Document Detail


Disrupted right ventricular force-frequency relationships in adults operated for ventricular septal defect as toddlers: Abnormal peak force predicts peak oxygen uptake during exercise.
MedLine Citation:
PMID:  25456699     Owner:  NLM     Status:  Publisher    
Abstract/OtherAbstract:
Recent studies have shown markedly reduced functional capacity in long-term survivors of ventricular septal defect (VSD), and in order to explore possible mechanisms, we performed non-invasive assessment of ventricular force-frequency relationships during exercise in adults operated for VSD in early childhood. We conducted a prospective study at a tertiary referral center. Patients (n=23) and healthy controls (n=20) underwent continuous Doppler-echocardiographic imaging during supine bicycle ergometry. The cycling workload was individually and manually incremented during the test session in response to heart rate. The heart was imaged in an apical 4-chamber view, and color-coded myocardial velocities were recorded. Post hoc, peak systolic velocity and isovolumetric acceleration (IVA) were blindly determined in the basal ventricular segments. VSD-operated patients differed markedly in all right ventricular endpoints compared with controls. IVA was lower prior to the test, 70±30cm/s(2) vs. 150±60cm/s(2) among controls, and during the entire test session ending at a heart rate of 160beats/min; 140±50cm/s(2) vs. 300±30cm/s(2), p<0.01 at both points. A similar pattern was revealed in terms of peak right ventricular systolic velocity. Left ventricular and septal measurements showed a similar, although less significant, tendency with a clearly lower left ventricular optimum heart rate among patients: 140beats/min vs. 154beats/min among controls. In the diseased cohort biventricular force-frequency relationships were directly correlated to peak oxygen uptake. VSD repair in early childhood is associated with disruption of the right ventricular force-frequency relationship, which may contribute to the previously observed reduction in functional capacity.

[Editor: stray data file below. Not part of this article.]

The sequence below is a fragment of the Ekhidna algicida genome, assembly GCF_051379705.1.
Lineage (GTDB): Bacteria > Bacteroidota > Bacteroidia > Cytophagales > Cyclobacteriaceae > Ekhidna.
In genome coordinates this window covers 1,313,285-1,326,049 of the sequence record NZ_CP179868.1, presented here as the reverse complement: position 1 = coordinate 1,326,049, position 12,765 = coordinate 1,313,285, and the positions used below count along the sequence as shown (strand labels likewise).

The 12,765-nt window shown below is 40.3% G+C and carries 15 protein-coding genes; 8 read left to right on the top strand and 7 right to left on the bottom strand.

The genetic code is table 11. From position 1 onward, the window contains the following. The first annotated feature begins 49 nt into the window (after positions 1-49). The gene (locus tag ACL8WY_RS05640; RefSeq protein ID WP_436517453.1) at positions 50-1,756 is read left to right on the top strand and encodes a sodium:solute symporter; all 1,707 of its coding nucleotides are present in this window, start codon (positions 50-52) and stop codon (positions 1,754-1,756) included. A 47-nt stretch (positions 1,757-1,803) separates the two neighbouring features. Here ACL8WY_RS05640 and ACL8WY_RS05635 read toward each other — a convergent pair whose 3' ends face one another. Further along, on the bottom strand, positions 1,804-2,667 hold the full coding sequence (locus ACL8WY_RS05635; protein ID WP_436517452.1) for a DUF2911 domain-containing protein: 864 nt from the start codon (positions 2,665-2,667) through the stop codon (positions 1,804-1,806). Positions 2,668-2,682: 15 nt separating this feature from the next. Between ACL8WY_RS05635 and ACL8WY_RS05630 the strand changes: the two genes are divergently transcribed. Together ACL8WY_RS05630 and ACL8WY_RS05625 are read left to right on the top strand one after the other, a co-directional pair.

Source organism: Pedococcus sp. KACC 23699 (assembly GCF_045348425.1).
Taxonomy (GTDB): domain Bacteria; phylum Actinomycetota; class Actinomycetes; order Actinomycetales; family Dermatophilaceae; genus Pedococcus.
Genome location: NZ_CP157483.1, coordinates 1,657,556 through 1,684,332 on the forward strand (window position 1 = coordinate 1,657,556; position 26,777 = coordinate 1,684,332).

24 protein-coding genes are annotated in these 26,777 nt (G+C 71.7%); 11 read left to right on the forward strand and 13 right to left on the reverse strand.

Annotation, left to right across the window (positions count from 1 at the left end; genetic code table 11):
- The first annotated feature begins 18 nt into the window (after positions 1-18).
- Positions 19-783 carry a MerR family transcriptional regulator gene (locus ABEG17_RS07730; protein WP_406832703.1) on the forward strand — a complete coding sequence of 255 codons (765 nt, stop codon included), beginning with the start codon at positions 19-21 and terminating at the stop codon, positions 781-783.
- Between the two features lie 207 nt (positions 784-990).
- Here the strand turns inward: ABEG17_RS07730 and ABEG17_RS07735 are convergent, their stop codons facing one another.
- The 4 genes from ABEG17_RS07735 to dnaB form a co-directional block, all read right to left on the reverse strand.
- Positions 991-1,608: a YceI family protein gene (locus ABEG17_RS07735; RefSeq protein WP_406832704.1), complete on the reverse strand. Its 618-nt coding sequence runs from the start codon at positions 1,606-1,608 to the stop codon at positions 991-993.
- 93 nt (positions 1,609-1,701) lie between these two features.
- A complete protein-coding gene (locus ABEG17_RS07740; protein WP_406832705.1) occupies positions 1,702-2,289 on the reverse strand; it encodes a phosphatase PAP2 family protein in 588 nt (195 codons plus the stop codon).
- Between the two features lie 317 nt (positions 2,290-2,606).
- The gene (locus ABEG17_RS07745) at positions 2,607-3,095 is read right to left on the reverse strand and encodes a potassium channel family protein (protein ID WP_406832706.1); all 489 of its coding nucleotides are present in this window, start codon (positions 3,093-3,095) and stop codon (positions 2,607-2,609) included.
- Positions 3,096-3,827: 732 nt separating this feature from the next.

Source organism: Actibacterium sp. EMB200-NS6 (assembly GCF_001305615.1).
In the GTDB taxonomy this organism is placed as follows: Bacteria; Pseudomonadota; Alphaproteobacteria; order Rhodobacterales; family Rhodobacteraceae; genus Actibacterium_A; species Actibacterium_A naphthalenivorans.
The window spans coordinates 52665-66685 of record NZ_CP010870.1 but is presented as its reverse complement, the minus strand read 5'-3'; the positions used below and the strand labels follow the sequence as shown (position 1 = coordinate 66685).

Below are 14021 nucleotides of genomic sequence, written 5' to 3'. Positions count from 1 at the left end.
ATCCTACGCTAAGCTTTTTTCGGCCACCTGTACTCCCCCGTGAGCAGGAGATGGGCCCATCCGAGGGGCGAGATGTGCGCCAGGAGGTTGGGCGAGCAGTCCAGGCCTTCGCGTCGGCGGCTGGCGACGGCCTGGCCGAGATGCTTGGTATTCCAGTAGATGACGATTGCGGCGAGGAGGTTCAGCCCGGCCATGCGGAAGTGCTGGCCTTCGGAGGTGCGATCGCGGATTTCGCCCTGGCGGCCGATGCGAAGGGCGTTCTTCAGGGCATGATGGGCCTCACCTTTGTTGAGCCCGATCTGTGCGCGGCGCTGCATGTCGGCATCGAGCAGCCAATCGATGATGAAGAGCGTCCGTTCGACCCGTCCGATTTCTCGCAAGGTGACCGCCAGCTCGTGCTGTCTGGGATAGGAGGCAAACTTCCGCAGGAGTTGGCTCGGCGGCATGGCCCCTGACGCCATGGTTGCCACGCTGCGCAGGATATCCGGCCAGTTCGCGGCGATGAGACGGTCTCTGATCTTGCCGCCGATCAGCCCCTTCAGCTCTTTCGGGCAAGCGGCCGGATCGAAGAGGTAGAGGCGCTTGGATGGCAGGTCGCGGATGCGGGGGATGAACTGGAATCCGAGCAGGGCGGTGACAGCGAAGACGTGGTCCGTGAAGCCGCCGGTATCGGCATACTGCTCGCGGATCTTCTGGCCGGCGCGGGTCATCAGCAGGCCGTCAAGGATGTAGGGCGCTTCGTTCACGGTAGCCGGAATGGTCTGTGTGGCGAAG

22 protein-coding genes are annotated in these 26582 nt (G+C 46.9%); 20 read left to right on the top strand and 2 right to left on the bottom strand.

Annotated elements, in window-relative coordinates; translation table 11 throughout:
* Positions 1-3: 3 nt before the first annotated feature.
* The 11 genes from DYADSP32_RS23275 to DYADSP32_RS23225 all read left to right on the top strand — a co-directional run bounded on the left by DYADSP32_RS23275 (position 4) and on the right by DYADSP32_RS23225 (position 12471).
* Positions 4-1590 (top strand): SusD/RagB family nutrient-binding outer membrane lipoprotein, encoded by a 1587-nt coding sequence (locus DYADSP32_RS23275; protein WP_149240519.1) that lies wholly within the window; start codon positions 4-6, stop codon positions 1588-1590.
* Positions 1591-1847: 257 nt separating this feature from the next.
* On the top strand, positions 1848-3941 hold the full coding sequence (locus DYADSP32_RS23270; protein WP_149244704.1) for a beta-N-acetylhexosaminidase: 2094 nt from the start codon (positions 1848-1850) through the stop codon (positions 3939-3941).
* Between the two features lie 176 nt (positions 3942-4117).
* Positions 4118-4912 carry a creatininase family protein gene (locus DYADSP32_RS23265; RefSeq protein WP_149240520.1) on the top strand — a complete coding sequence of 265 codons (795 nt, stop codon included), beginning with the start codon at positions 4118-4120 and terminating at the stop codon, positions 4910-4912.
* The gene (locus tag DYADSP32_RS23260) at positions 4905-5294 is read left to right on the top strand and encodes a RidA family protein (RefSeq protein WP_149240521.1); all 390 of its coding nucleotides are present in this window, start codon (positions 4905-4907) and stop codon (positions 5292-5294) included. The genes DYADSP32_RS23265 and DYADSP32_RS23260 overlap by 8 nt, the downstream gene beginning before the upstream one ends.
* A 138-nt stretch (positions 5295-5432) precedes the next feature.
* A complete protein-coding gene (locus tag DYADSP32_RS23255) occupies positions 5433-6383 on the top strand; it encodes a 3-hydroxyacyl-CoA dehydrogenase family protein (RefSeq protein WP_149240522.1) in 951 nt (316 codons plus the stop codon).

Authors:
Johan Heiberg; Michael Rahbek Schmidt; Andrew Redington; Vibeke Elisabeth Hjortdal
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Publication Detail:
Type:  JOURNAL ARTICLE     Date:  2014-10-28
Journal Detail:
Title:  International journal of cardiology     Volume:  177     ISSN:  1874-1754     ISO Abbreviation:  Int. J. Cardiol.     Publication Date:  2014 Oct 
Date Detail:
Created Date:  2014-12-2     Completed Date:  -     Revised Date:  2014-12-3    
Medline Journal Info:
Nlm Unique ID:  8200291     Medline TA:  Int J Cardiol     Country:  -    
Other Details:
Languages:  ENG     Pagination:  918-924     Citation Subset:  -    
Copyright Information:
Copyright © 2014 Elsevier Ireland Ltd. All rights reserved.
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